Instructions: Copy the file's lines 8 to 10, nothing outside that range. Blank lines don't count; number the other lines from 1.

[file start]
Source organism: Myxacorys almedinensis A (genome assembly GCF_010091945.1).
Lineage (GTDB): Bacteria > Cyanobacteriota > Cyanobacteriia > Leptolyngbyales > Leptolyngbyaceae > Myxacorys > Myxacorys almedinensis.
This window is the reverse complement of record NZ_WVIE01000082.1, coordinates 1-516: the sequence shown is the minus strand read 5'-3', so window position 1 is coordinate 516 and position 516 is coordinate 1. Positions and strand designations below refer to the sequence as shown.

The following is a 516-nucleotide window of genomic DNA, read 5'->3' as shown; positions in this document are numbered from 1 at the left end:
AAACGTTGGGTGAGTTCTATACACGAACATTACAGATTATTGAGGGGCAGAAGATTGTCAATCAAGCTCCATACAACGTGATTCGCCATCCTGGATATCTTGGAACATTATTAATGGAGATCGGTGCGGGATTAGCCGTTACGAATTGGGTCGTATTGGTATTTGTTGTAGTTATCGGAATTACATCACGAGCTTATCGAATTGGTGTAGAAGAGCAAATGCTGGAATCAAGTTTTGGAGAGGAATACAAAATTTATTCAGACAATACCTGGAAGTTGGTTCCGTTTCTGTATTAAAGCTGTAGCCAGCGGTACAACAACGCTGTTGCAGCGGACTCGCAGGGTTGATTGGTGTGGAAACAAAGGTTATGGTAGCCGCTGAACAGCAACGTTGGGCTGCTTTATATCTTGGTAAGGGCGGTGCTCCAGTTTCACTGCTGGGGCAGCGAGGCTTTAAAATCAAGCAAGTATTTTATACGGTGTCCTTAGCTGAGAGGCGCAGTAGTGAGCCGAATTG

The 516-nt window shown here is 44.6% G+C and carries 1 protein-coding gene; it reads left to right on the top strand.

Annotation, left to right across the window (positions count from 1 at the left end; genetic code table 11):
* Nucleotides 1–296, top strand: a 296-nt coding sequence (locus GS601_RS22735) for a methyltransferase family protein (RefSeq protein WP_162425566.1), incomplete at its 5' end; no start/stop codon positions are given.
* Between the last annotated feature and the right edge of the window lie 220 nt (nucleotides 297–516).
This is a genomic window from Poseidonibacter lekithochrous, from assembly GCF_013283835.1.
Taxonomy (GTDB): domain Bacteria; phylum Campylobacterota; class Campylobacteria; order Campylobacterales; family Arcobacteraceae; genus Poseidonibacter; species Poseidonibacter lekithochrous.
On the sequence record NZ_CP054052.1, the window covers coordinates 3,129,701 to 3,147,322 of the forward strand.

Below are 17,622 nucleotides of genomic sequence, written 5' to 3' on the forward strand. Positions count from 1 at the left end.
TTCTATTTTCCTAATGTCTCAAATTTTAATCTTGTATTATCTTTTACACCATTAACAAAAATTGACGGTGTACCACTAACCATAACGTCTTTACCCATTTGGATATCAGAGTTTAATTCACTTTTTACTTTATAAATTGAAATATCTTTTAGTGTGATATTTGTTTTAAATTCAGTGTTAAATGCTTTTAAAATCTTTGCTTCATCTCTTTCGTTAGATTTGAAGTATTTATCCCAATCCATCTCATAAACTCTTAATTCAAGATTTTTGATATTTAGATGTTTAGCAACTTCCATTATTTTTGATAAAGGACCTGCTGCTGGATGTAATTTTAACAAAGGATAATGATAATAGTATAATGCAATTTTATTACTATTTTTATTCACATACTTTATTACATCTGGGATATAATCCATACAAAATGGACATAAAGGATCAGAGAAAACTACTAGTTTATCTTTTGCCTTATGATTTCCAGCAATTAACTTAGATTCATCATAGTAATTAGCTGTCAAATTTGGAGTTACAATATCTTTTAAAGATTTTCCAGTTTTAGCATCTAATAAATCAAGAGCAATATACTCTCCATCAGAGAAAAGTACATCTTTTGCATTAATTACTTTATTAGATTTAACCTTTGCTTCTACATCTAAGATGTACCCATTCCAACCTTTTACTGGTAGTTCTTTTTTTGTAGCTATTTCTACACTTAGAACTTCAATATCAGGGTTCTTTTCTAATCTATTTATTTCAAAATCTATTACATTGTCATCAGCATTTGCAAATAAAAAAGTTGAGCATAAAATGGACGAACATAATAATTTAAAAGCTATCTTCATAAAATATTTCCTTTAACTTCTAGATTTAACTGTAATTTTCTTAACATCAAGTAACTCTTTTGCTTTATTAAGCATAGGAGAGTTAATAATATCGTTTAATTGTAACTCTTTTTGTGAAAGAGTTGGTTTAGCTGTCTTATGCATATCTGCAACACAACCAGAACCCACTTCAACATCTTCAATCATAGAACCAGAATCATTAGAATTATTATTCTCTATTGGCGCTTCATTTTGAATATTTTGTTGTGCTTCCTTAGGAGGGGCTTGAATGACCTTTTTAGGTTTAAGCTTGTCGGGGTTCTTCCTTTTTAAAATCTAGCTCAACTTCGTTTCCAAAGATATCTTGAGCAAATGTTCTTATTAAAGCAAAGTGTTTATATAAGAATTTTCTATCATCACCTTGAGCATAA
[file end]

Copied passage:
* Nucleotides 1–296, top strand: a 296-nt coding sequence (locus GS601_RS22735) for a methyltransferase family protein (RefSeq protein WP_162425566.1), incomplete at its 5' end; no start/stop codon positions are given.
* Between the last annotated feature and the right edge of the window lie 220 nt (nucleotides 297–516).
This is a genomic window from Poseidonibacter lekithochrous, from assembly GCF_013283835.1.